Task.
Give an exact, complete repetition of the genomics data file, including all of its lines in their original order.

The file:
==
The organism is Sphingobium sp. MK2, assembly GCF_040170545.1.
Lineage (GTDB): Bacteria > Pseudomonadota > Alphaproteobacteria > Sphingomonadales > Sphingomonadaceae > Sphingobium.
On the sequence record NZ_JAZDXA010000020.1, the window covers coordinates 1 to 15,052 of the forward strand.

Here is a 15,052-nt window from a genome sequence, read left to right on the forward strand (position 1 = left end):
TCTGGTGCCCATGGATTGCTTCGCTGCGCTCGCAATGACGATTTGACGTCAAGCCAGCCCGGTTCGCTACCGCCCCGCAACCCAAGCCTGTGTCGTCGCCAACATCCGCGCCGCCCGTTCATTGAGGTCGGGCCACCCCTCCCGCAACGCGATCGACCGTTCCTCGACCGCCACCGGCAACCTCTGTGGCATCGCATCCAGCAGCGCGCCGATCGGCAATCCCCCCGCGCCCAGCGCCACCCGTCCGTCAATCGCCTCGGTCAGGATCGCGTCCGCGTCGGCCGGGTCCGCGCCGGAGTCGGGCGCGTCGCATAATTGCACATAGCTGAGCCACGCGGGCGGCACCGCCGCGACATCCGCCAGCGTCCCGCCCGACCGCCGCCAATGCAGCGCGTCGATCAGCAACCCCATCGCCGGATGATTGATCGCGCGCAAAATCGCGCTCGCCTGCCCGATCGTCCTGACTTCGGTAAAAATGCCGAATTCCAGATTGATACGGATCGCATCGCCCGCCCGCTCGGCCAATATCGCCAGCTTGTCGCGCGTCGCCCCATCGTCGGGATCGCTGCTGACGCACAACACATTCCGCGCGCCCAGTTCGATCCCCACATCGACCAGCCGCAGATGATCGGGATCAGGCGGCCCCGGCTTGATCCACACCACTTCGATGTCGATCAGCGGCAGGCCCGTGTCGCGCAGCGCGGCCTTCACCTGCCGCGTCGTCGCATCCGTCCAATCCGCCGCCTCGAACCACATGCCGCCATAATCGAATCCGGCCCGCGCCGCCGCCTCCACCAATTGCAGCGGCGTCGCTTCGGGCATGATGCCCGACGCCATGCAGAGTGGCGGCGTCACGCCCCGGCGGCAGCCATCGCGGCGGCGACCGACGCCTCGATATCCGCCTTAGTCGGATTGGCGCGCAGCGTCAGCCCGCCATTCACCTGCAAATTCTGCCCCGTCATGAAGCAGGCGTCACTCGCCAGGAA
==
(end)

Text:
The organism is Sphingobium sp. MK2, assembly GCF_040170545.1.
Lineage (GTDB): Bacteria > Pseudomonadota > Alphaproteobacteria > Sphingomonadales > Sphingomonadaceae > Sphingobium.
On the sequence record NZ_JAZDXA010000020.1, the window covers coordinates 1 to 15,052 of the forward strand.

Here is a 15,052-nt window from a genome sequence, read left to right on the forward strand (position 1 = left end):
TCTGGTGCCCATGGATTGCTTCGCTGCGCTCGCAATGACGATTTGACGTCAAGCCAGCCCGGTTCGCTACCGCCCCGCAACCCAAGCCTGTGTCGTCGCCAACATCCGCGCCGCCCGTTCATTGAGGTCGGGCCACCCCTCCCGCAACGCGATCGACCGTTCCTCGACCGCCACCGGCAACCTCTGTGGCATCGCATCCAGCAGCGCGCCGATCGGCAATCCCCCCGCGCCCAGCGCCACCCGTCCGTCAATCGCCTCGGTCAGGATCGCGTCCGCGTCGGCCGGGTCCGCGCCGGAGTCGGGCGCGTCGCATAATTGCACATAGCTGAGCCACGCGGGCGGCACCGCCGCGACATCCGCCAGCGTCCCGCCCGACCGCCGCCAATGCAGCGCGTCGATCAGCAACCCCATCGCCGGATGATTGATCGCGCGCAAAATCGCGCTCGCCTGCCCGATCGTCCTGACTTCGGTAAAAATGCCGAATTCCAGATTGATACGGATCGCATCGCCCGCCCGCTCGGCCAATATCGCCAGCTTGTCGCGCGTCGCCCCATCGTCGGGATCGCTGCTGACGCACAACACATTCCGCGCGCCCAGTTCGATCCCCACATCGACCAGCCGCAGATGATCGGGATCAGGCGGCCCCGGCTTGATCCACACCACTTCGATGTCGATCAGCGGCAGGCCCGTGTCGCGCAGCGCGGCCTTCACCTGCCGCGTCGTCGCATCCGTCCAATCCGCCGCCTCGAACCACATGCCGCCATAATCGAATCCGGCCCGCGCCGCCGCCTCCACCAATTGCAGCGGCGTCGCTTCGGGCATGATGCCCGACGCCATGCAGAGTGGCGGCGTCACGCCCCGGCGGCAGCCATCGCGGCGGCGACCGACGCCTCGATATCCGCCTTAGTCGGATTGGCGCGCAGCGTCAGCCCGCCATTCACCTGCAAATTCTGCCCCGTCATGAAGCAGGCGTCACTCGCCAGGAA